Dubai is working on building a 1,200-mile underwater train to India
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If you’re afraid of deep-sea travel, you might want to skip this journey…
With so many options for transport, you’d think we’ve created all that can be invented, but you’d be wrong.
In a bold move, the United Arab Emirates has released its plans for something a little squeamish for those who suffer from claustrophobia or a fear of deep water.
Imagine a train that’s way down in the deep blue sea, with a view of marine life as you travel at high speeds to your destination.
This is exactly what the UAE have planned, and it’s a pretty cool concept.
The underwater train has been proposed as a new option for travellers to go between Dubai to the city of Mumbai in India.
But it’s not going to be quick.
This is a 1,200-mile journey that can be used as public transport, but also as a carrier for water and oil, with the speed set to a staggering 600–1000 km/h.
Transporting water underwater? It can be done!
The Dubai to Mumbai underwater train project was first mentioned in 2018 as a hypothetical idea, but now it’s quickly becoming a reality, but it’ll cost an extraordinary amount of cash.
As the United Arab Emirates’ National Advisor Bureau is working on a blueprint for the railway and for the type of train needed for such a journey, it has hopes to bridge the gap between the two cities and provide something innovative to the region.
But are they trying to one up Saudi Arabia after their smart city NEOM unveiling?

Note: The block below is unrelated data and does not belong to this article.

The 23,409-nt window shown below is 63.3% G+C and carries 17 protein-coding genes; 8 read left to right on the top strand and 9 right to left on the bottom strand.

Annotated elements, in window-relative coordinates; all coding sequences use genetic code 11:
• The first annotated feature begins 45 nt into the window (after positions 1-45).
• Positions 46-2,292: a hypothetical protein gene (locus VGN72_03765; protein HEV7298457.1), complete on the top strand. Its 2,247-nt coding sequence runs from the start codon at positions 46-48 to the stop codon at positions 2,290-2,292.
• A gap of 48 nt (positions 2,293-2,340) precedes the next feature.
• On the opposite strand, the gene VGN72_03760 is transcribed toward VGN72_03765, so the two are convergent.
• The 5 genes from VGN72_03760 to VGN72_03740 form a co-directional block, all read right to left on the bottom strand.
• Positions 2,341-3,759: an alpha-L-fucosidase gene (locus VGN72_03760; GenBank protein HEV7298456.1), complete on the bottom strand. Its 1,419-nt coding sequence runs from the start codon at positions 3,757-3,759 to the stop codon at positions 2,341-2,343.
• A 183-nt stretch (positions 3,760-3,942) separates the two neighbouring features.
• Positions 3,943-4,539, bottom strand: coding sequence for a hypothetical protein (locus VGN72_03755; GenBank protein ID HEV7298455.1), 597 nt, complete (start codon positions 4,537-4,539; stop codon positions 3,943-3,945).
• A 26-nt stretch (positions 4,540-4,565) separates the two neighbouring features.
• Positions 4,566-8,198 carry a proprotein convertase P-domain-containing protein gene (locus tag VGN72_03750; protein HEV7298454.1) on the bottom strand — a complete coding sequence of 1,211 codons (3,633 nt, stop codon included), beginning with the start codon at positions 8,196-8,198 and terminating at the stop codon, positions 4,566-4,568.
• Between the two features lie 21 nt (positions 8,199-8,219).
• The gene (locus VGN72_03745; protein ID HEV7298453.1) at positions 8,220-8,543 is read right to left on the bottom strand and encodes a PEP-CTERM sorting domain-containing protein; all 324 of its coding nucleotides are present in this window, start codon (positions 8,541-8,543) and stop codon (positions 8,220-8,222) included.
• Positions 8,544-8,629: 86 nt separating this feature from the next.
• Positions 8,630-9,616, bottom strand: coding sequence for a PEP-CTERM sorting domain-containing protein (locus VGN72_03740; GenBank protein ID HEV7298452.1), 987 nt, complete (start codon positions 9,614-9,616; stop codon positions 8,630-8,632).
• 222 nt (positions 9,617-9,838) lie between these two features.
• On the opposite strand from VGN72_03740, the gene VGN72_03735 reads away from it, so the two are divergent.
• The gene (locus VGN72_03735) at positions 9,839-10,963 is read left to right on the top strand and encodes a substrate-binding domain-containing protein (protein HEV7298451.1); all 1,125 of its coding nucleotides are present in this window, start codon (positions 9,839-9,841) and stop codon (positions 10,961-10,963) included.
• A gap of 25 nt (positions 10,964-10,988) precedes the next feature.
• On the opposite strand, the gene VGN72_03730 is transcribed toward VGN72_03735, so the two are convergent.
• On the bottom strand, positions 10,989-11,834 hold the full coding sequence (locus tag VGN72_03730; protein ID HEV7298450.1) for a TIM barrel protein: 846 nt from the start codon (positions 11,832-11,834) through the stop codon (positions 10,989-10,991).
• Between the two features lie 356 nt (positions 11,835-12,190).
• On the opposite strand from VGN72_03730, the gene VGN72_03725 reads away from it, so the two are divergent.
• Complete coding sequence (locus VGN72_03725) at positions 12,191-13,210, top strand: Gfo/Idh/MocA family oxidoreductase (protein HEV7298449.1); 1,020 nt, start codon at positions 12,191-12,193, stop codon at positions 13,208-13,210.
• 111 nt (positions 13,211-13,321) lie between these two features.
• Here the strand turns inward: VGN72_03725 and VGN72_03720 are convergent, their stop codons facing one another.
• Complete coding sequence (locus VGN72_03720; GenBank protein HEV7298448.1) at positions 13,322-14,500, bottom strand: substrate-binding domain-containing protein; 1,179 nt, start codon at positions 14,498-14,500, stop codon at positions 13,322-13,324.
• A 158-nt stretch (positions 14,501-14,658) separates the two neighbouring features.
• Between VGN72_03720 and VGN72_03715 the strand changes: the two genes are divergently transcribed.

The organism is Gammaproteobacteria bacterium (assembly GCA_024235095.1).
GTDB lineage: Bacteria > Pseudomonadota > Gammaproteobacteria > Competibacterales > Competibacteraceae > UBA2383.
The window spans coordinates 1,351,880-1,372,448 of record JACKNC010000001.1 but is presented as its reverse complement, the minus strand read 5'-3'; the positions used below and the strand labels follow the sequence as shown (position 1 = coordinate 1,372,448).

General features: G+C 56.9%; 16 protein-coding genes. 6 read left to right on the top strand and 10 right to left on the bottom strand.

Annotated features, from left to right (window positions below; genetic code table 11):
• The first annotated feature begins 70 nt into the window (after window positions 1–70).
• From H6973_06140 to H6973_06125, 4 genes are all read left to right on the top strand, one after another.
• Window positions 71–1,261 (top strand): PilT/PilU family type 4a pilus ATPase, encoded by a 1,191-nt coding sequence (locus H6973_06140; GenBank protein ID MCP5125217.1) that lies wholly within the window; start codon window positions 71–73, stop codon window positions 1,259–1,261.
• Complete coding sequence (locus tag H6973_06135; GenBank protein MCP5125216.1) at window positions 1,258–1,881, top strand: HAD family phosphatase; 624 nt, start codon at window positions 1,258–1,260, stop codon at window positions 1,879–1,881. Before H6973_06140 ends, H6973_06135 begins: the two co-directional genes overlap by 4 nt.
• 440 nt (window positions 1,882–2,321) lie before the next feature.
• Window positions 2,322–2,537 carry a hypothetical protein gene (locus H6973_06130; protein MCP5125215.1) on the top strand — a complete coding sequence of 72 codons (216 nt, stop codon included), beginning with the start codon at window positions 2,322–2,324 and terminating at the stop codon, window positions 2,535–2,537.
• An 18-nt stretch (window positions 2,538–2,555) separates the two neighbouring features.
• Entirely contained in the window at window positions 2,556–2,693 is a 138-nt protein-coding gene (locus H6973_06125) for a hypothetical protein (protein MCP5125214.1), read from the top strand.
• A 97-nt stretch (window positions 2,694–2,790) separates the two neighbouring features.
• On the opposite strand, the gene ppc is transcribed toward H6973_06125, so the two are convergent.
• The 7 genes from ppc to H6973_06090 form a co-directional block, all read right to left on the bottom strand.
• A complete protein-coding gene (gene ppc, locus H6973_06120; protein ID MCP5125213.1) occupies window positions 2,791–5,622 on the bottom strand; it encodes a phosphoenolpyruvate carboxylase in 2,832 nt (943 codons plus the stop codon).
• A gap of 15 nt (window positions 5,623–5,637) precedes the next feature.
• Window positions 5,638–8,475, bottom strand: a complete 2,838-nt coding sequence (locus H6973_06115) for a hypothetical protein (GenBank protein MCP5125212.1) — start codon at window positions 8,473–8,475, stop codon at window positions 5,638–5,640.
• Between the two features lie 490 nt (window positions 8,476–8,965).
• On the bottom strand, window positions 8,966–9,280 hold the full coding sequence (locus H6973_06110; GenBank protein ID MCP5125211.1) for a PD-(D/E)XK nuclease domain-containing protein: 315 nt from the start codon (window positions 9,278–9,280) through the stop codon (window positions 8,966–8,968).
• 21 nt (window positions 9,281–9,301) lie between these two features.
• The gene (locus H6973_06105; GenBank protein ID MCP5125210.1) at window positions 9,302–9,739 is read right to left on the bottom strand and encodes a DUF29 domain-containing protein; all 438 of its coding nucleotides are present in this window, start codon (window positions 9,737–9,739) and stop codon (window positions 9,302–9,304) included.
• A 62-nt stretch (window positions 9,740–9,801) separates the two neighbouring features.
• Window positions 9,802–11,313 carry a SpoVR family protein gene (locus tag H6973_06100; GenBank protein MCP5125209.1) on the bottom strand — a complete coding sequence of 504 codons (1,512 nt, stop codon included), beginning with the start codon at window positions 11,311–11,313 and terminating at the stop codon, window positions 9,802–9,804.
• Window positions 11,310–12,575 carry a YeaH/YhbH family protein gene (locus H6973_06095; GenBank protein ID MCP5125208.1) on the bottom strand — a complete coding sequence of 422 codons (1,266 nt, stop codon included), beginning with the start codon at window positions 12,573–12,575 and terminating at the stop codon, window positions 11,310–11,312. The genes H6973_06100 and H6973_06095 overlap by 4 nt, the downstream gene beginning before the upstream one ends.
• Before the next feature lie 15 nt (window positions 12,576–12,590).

Afterall, the UAE is widely known for their technology, construction, and infrastructure in the Middle East but with the ginormous bio project creating a buzz around the world, it would take something pretty cool to top it.
Saudi Arabia’s mega city has hopes to create a horizontal tower city that connects the desert to the sea, becoming a biophilic oasis in an unlikely climate all for a whopping 1 trillion investment.
Well, an underwater train will certainly take the spotlight, especially if it’s completed before the NEOM project has begun its work.
As construction for the bio city is already underway, with plans for completion by the end of 2030, UAE needs to work fast.
Even though it’s an amazing idea, it won’t be the first underwater train as the Channel Tunnel that connects the UK to France has been functional since 1994.
But the Dubai-Mumbai train would be different as it would be a visual experience with see-through windows that allows passengers to view the sea in all of its glory, instead of brick tunnel walls.
Obviously, we’re taking the scenic route with Dubai, which is its ultimate unique selling point and may become a travel bucket list must-have when it eventually opens.
Though, for those of us with a crippling fear of the deep sea (thanks, Jaws), we’ll stay at home.